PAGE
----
For centuries, pearls are captivating us with their unique beauty and mystical allure. Mythology and folklore explain how pearls have benefited humanity – at least in stories and legend. Now, however, Purdue University is presenting new opportunities for pearls. These organic gemstones may have applications in biomedical and military spectroscopy.

Cultured South Sea Pearl ring in 10K white gold.
What secrets do pearls, like seen in this ring, hold for researchers?

Purdue University is a public research institution working to develop practical solutions to our daily challenges. The University is ranked the fifth Most Innovative University in the United States by U.S. News & World Report. The Purdue Research Foundation is a private, nonprofit foundation created to advance the mission of Purdue University.


Spectroscopy studies how the interaction between matter and electromagnetic radiation as a function of the wavelength or frequency of the radiation. Yeah, that’s a mouthful! A basic example of spectroscopy is analyzing white light be dispersing it with a prism.

What the Purdue team has done is demonstrate light transport-assisted information processing. They did this by creating a pearl spectrometer.

Purdue University innovators are using pearls to provide potential new opportunities for spectral information processing that can be applied to spectroscopy in biomedical and military applications. Image Credit: Purdue University

A spectrometer probes interaction of matter and light as a function of the electromagnetic spectrum. Common applications exist in both the biomedical and military fields. We use them for detecting cancer and for sensing gasses.

“Unfortunately, widespread uses and practical adaptions of spectroscopy are often limited due to the need of conventional spectrometers,” said Young Kim, an associate professor of biomedical engineering at Purdue. “The current spectrometers rely on complex device assembly, high-precision alignment and large physical size or dimension, all of which prevent rapid translation into practical applications.”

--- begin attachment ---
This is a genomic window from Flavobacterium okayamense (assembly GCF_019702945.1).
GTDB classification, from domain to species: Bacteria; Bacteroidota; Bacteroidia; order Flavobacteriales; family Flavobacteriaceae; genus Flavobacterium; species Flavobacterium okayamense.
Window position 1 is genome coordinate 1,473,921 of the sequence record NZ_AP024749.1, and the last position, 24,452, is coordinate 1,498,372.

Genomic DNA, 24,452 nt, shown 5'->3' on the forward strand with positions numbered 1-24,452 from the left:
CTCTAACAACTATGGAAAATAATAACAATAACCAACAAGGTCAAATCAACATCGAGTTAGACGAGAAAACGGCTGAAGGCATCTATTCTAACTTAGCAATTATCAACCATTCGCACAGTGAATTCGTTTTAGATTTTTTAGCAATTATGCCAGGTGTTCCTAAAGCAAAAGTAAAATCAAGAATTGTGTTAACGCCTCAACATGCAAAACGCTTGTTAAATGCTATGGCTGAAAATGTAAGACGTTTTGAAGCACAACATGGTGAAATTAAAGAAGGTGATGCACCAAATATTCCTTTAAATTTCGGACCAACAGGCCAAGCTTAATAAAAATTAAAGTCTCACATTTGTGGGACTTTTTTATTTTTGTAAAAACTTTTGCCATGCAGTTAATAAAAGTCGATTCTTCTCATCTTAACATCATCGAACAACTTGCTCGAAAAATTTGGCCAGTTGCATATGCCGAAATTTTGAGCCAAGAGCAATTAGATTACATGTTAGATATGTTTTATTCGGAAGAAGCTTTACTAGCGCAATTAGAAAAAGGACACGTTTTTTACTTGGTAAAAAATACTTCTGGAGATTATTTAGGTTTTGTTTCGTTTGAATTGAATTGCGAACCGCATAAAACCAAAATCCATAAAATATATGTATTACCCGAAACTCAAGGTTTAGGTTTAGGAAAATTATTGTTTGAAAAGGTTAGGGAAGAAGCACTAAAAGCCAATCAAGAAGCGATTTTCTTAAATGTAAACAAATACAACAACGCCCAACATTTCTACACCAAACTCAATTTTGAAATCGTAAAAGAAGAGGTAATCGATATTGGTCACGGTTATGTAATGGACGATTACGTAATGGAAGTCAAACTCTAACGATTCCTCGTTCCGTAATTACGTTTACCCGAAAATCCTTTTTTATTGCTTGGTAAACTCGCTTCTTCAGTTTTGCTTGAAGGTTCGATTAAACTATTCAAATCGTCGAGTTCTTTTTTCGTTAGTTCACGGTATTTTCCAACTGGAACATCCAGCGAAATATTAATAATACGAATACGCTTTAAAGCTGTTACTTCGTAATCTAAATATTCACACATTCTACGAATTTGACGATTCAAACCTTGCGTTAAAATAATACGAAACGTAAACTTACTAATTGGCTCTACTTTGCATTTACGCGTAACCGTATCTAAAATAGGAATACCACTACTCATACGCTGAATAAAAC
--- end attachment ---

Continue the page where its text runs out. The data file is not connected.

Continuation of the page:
“We discovered that pearls are an ideal natural object for Anderson localization of light, named after Nobel laureate Philip Anderson, whose concept has been extended to describe how light undergoes on and off resonances inside materials due to their strong scattering,” Kim said.

Yunsang Kwak, a postdoctoral fellow in the lab at Purdue, said, “Anderson light localization offers high randomness that is extremely helpful for compressive sensing, in particular to conduct information processing  with a thin and plat form factor, by simply attaching a pearl-like multispectral filter array on a conventional camera.”

Kim said, “We do not think that the direct use of a pearl would be a good option for mass production of multispectral filter arrays. Instead, pearls teach us how to design disordered nanostructures of Anderson light localization to develop a new class of spectral information processing machine.”

This discovery may provide scientists with an idea of combining material and digital properties, which could provide innovations to biomedical and defense applications.

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